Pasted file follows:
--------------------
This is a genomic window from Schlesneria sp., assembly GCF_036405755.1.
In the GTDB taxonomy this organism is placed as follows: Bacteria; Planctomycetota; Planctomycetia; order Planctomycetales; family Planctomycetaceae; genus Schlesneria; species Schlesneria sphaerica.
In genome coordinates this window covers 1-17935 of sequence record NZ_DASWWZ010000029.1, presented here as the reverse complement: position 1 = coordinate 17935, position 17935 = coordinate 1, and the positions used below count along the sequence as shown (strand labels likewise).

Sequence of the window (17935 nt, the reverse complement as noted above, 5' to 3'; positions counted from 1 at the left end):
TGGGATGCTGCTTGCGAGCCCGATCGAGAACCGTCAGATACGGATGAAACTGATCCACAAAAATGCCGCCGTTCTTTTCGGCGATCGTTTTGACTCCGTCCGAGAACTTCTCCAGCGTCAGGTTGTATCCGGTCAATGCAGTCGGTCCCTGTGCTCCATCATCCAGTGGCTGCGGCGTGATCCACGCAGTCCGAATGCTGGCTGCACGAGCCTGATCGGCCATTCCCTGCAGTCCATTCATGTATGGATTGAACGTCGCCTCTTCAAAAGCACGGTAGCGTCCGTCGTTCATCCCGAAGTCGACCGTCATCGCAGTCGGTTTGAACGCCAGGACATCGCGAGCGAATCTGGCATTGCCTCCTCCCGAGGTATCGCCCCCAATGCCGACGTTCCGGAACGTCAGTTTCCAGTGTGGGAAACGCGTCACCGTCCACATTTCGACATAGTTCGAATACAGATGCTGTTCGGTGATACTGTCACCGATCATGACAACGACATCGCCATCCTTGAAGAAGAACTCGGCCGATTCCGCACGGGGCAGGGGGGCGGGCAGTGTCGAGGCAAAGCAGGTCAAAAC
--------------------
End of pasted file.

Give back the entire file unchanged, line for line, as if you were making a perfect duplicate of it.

This is a genomic window from Schlesneria sp., assembly GCF_036405755.1.
In the GTDB taxonomy this organism is placed as follows: Bacteria; Planctomycetota; Planctomycetia; order Planctomycetales; family Planctomycetaceae; genus Schlesneria; species Schlesneria sphaerica.
In genome coordinates this window covers 1-17935 of sequence record NZ_DASWWZ010000029.1, presented here as the reverse complement: position 1 = coordinate 17935, position 17935 = coordinate 1, and the positions used below count along the sequence as shown (strand labels likewise).

Sequence of the window (17935 nt, the reverse complement as noted above, 5' to 3'; positions counted from 1 at the left end):
TGGGATGCTGCTTGCGAGCCCGATCGAGAACCGTCAGATACGGATGAAACTGATCCACAAAAATGCCGCCGTTCTTTTCGGCGATCGTTTTGACTCCGTCCGAGAACTTCTCCAGCGTCAGGTTGTATCCGGTCAATGCAGTCGGTCCCTGTGCTCCATCATCCAGTGGCTGCGGCGTGATCCACGCAGTCCGAATGCTGGCTGCACGAGCCTGATCGGCCATTCCCTGCAGTCCATTCATGTATGGATTGAACGTCGCCTCTTCAAAAGCACGGTAGCGTCCGTCGTTCATCCCGAAGTCGACCGTCATCGCAGTCGGTTTGAACGCCAGGACATCGCGAGCGAATCTGGCATTGCCTCCTCCCGAGGTATCGCCCCCAATGCCGACGTTCCGGAACGTCAGTTTCCAGTGTGGGAAACGCGTCACCGTCCACATTTCGACATAGTTCGAATACAGATGCTGTTCGGTGATACTGTCACCGATCATGACAACGACATCGCCATCCTTGAAGAAGAACTCGGCCGATTCCGCACGGGGCAGGGGGGCGGGCAGTGTCGAGGCAAAGCAGGTCAAAAC